That’s one of the messages that needs to be made clear in this type of situation, and the message that I have in mind in the sixth item on the list above. It involves using the incident to point out that the local community has evolved a culture that condones the exploitation and abuse of children in order to obtain their religious objectives. They exploit access to children in the public school system for their own objectives, and then they promote not only the abuse of children who do not conform to their program, but the abuse of the children of any who would protest this exploitation.

This is the moral culture that the community has adopted, but it is not a culture that any community has a right to be proud of. It is a culture that shows that the moral leaders in that community – the preachers and political leaders – are themselves morally bankrupt. Yet, they insist on exploiting the school system to pass this lesson in immorality (exploitation and abuse) on to the next generation.

I want to stress that I think the habit of debating these issues in terms of ‘separation of church and state’ should be put aside. This is, of course, the proper role for the lawyers to take when arguing the case in court. However, it is not the role that people should adopt in debating the issue in public. The public debate should not only explain that there is a separation of church and state, but also that there should be a separation of church and state in the sense that where it is violated we tend to find a culture of exploitation, intimidation, and abuse.

In these types of cases, the two often go hand in hand.

In too many places across the country, they are successful. In too many places around the country today we do have children learning the moral lessons of exploitation, intimidation, and abuse from the moral leaders in that community – through the public school system. This is the lesson that those schools are teaching. It is a lesson that they will continue to teach unless and until somebody stands up to put an end to it.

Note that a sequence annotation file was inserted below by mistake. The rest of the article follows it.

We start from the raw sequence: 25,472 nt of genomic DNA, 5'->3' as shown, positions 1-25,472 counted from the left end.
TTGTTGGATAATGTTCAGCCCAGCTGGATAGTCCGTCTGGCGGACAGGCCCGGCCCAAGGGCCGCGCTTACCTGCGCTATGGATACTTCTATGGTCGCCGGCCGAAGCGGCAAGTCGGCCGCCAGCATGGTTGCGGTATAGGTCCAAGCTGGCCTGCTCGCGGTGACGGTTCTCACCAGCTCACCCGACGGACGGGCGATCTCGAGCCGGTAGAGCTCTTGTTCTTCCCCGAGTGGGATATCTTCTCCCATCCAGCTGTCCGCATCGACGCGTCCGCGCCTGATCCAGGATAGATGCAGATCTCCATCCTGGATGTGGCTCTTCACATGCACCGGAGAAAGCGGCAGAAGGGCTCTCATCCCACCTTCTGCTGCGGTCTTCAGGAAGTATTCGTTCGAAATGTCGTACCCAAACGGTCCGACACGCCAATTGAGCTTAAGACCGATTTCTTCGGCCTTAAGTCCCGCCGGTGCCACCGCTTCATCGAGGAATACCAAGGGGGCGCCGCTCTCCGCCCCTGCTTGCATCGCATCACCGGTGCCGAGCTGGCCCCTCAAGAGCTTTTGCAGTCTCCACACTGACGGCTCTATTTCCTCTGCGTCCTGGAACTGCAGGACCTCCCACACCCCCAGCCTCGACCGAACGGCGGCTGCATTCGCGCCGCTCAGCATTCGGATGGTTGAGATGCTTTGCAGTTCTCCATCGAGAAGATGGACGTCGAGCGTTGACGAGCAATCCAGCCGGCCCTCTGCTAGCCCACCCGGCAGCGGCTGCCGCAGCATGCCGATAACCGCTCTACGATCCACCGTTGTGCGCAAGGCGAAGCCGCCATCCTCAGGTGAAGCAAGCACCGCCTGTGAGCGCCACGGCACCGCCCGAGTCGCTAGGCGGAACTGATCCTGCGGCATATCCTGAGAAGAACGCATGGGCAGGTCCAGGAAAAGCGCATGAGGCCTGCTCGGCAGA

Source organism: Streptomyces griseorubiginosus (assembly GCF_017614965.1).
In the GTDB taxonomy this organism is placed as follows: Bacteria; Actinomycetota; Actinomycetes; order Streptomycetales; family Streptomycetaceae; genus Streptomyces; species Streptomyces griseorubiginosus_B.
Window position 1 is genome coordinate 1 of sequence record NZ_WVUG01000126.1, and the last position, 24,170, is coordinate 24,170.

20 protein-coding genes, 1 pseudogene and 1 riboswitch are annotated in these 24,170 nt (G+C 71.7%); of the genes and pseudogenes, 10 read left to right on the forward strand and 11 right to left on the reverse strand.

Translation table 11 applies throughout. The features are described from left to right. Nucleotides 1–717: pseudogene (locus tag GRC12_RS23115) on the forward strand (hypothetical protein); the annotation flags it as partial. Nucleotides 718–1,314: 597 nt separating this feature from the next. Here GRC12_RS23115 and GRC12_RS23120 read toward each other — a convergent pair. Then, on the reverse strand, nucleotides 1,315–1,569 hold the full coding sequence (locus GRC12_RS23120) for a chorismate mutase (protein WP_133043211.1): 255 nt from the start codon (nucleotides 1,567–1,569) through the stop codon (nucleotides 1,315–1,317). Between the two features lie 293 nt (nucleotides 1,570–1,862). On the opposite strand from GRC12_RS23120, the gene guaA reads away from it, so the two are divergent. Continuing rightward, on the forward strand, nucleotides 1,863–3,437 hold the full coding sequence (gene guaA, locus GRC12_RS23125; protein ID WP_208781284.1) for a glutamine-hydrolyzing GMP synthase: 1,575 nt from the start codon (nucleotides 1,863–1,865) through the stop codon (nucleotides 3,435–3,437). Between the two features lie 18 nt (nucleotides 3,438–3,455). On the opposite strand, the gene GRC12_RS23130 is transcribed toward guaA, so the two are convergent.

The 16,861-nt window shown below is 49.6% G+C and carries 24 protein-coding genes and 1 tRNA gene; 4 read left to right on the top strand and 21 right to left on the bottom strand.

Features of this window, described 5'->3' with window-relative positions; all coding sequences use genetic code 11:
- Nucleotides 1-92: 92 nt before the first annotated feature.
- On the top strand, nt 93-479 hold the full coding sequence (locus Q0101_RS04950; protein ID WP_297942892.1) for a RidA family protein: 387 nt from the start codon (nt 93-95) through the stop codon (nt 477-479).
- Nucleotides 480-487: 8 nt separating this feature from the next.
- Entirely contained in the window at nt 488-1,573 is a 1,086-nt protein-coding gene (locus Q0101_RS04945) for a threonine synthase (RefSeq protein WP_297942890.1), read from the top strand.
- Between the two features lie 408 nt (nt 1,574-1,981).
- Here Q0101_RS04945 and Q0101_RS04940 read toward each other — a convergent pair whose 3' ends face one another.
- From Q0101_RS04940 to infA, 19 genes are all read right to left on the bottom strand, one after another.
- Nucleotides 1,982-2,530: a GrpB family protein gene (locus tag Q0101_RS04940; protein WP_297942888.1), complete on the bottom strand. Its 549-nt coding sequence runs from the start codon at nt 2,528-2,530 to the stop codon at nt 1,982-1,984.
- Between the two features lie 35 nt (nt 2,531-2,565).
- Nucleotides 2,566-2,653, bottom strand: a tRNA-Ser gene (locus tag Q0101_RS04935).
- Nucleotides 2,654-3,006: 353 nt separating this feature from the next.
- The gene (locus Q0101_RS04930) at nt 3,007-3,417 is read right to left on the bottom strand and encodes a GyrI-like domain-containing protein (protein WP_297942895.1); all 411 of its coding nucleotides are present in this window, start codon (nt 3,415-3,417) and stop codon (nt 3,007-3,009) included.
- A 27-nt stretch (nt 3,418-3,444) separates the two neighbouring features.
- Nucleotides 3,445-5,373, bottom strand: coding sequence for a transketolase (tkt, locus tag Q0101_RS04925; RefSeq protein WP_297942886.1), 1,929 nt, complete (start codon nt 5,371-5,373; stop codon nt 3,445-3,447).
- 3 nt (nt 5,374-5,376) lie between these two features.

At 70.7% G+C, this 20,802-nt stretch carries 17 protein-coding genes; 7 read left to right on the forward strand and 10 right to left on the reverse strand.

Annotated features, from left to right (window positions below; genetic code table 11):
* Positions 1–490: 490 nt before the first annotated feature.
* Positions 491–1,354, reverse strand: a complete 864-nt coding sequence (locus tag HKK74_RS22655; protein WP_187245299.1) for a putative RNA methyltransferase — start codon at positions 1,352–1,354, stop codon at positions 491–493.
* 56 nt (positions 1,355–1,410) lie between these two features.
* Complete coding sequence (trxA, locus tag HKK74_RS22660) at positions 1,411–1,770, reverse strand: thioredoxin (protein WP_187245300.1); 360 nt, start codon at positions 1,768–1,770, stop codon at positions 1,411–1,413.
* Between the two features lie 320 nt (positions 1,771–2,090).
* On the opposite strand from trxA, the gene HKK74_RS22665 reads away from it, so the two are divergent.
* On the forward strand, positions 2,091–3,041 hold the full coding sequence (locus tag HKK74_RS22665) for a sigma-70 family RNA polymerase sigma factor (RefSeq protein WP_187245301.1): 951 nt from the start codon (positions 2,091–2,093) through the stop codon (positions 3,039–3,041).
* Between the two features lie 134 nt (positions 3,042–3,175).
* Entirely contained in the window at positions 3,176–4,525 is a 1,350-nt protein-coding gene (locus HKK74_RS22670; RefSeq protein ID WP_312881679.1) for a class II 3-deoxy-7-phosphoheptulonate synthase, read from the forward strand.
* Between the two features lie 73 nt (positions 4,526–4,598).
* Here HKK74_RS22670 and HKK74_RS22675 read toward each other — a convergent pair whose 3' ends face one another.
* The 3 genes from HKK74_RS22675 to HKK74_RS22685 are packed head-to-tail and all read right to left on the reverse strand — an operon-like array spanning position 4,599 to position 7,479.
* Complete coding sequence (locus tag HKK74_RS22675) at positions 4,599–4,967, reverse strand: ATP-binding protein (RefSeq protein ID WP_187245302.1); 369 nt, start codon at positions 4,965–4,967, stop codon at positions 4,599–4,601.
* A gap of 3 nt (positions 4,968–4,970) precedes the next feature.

Yet, we have so far left those who would dare to stand up against this culture of exploitation, intimidation, and abuse to fend for themselves. The ACLU may provide legal support, but where does the family go for moral support? Where do they go when they become the actual targets of the very culture of exploitation, intimidation, and abuse that they have decided to challenge?

So, this posting is a challenge to those who are involved in fighting the culture of exploitation, intimidation, and abuse to find ways of supporting its soldiers in the field – the people who are on the front lines and in the court room. It is a bit unfair, I think, to expect them to go into battle alone, with us in the background, collecting the benefits of their actions, but not willing to share the burden.

1 comment:

Rarus vir said...

It's easy to see the problem, but a slipery slope to do anything about it. On the one hand, we need to protect children from being exposed to things they shouldnt, dogma, forming beliefs without support for them and the like. But it works both ways, and our way is not very popular yet. I think in 30 years things might be different. You just can't jerk that much freedom from people all at once. They have a [right] to teach their kids whatever they want to, but they are sadly deficient ethically due to a lack of ethical understanding. Those parents and schools that do understand proper ethics find themselves in the dichotomy of being on the wrong side of the issue in their own personal lives mainly because America is 1, to stupid to comprehend ethics, 2, don't want to change their lifestyle.